Persistent Binocular Vision Loss

    • Enduring visual loss affecting both eyes
    • Causes
      • Optical disorder
      • Retinocortical disorder
      • Psychogenic ("non-organic") disorder
    • Vision impaired for distance viewing but not for reading = uncorrected myopia
    • Vision impaired for reading but not for distance viewing = uncorrected presbyopia
    • Ghost image or vision that improves with pinhole = optical (refractive or ocular media) disorder
    • Specks that lag behind eye movement = vitreous detachment or other vitreous debris
    • Black areas that do not lag behind eye movement = retinal surface lesions
    • Blank areas in the visual field (“scotomas”) = retinocortical disorder
    • Sparkling vision = retinopathy or visual cortex disorder
    • Patients whose eyes become misaligned may report blurred vision when they are really experiencing double vision; if covering either eye makes blurred vision disappear, it probably is double vision!
    • Follow these steps
      • Step 1: measure visual acuity
      • Step 2: perform the pinhole test; if it improves visual acuity, the patient probably has an uncorrected refractive error or ocular media imperfection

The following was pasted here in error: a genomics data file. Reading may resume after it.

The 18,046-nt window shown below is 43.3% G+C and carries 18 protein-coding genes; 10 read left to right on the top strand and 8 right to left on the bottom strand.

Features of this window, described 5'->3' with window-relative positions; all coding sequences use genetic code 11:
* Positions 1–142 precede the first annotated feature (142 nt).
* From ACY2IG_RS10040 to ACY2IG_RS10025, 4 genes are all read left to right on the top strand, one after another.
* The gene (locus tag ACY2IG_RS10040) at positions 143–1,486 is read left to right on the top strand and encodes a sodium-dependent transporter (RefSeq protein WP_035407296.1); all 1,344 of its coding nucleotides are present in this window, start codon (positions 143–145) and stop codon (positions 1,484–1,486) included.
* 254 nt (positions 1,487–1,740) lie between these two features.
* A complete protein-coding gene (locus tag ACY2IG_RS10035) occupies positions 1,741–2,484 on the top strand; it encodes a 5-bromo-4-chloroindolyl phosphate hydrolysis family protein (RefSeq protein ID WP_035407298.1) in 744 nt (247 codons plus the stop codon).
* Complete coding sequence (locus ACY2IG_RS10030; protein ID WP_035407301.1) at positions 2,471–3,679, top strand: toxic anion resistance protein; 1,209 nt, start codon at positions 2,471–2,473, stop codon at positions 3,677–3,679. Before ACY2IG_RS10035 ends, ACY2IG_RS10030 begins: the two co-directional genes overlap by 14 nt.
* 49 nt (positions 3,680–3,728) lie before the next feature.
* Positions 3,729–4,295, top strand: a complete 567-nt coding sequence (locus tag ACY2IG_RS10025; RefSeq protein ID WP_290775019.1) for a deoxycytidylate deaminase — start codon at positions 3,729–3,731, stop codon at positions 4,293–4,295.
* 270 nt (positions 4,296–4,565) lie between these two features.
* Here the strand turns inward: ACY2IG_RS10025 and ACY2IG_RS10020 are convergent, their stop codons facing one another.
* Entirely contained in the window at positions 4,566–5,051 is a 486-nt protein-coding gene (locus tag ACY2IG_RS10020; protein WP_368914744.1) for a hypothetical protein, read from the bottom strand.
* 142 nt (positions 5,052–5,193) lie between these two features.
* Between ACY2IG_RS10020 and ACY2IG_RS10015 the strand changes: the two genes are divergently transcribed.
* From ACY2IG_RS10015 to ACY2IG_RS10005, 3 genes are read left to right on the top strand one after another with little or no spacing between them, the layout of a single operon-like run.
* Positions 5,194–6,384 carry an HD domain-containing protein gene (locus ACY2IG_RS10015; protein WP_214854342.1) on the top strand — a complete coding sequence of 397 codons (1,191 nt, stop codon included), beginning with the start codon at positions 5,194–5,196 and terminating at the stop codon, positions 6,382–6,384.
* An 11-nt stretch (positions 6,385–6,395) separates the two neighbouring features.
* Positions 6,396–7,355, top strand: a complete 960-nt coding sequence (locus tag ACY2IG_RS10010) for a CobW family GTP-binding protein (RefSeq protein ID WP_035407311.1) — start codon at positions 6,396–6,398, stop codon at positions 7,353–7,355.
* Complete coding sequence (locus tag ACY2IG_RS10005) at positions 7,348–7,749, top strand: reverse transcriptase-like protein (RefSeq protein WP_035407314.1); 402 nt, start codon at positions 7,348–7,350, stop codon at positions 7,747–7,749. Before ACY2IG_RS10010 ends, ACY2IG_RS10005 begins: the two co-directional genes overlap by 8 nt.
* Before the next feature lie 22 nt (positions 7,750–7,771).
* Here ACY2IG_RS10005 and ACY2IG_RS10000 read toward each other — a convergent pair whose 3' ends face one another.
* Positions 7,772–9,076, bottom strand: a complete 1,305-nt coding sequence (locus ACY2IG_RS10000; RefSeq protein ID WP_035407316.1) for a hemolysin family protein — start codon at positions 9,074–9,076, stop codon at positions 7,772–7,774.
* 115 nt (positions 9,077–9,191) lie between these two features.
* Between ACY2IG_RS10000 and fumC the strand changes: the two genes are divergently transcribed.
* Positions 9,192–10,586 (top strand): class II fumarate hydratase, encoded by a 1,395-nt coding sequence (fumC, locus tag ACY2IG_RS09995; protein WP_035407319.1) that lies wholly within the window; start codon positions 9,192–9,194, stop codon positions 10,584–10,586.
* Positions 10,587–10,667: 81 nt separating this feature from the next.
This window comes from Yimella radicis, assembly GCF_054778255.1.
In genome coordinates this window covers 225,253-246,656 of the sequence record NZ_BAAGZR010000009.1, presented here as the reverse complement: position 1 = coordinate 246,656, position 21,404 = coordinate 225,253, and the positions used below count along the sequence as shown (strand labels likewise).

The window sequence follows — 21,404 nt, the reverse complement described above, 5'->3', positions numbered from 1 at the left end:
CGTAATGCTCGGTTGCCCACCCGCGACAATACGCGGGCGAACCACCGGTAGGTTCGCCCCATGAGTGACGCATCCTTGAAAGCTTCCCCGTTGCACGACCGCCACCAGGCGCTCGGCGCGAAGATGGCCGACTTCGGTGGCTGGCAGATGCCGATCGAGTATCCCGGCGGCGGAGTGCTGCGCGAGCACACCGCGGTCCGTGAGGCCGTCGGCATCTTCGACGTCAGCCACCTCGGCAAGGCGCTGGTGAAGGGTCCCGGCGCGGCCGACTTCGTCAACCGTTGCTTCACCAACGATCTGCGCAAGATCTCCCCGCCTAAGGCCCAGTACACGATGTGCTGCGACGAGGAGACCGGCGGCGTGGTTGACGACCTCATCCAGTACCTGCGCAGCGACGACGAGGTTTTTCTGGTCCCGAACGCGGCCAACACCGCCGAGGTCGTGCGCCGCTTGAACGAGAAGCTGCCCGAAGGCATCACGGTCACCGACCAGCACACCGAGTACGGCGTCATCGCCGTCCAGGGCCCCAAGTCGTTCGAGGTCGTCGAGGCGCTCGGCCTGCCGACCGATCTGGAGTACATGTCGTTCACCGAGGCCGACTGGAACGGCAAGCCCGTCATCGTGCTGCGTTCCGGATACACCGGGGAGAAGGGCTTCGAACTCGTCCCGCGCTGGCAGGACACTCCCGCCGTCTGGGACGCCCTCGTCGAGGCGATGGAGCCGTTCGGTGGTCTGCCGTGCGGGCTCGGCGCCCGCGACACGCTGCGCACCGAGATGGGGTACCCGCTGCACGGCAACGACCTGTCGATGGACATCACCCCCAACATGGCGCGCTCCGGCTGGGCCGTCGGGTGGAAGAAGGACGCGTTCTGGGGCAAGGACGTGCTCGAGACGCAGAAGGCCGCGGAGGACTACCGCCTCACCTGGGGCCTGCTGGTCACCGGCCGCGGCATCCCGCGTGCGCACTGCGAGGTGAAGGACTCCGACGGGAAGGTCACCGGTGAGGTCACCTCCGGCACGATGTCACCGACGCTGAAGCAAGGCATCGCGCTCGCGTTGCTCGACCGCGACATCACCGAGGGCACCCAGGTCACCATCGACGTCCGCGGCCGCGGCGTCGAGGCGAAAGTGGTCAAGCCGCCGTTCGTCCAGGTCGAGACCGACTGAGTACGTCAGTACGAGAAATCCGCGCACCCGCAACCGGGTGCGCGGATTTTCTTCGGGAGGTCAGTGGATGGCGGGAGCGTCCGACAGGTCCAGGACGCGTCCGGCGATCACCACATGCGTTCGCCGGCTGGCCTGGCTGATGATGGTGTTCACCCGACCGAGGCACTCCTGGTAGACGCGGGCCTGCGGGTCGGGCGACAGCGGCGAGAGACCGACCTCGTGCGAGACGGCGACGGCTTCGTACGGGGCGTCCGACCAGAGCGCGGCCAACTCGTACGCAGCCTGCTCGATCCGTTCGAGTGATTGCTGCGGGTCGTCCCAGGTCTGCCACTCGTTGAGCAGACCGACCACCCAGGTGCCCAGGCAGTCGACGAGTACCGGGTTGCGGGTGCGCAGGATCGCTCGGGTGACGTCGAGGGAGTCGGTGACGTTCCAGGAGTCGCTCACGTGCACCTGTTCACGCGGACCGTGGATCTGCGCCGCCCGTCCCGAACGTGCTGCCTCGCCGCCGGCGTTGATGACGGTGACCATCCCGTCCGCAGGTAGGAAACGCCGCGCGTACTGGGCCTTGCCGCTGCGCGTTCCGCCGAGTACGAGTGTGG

• Step 3: perform refraction and biomicroscopy to confirm an optical cause; if you do not find an optical cause …
      • Step 4: perform the swinging flashlight pupil test, looking for a relative afferent pupil defect (RAPD), which would suggest an optic neuropathy or extensive retinopathy
      • Step 5: perform ophthalmoscopy to exclude optic disc or macular abnormalities, most of which will be visible; if the diagnosis remains uncertain…
      • Step 6: perform a formal visual field examination to establish the pattern of visual field loss, which may localize the lesion to the retina, optic nerve, optic chiasm or retrochiasmal visual pathway; if the diagnosis remains uncertain…
      • Step 7: perform ancillary studies, such as optical coherence tomography (OCT), fundus photography, fluorescein angiography, ultrasonography, electroretinography (ERG), or orbit/brain imaging
    • Pinhole, refraction, and biomicroscopy will diagnose most optical conditions
    • Ophthalmoscopy will diagnose most retinal conditions, but OCT and ERG improve sensitivity
    • History and visual field examination are helpful in localizing lesions of the retinocortical visual pathway, but brain imaging is often needed for diagnosis
    • Many conditions causing acute binocular visual loss require prompt treatment to prevent catastrophic outcomes
    • Some chronic conditions (refractive error, cataract, keratopathy, certain optic neuropathies) can be effectively treated

    Persistent Vision Loss

    Persistent Monocular Vision Loss Persistent Binocular Vision Loss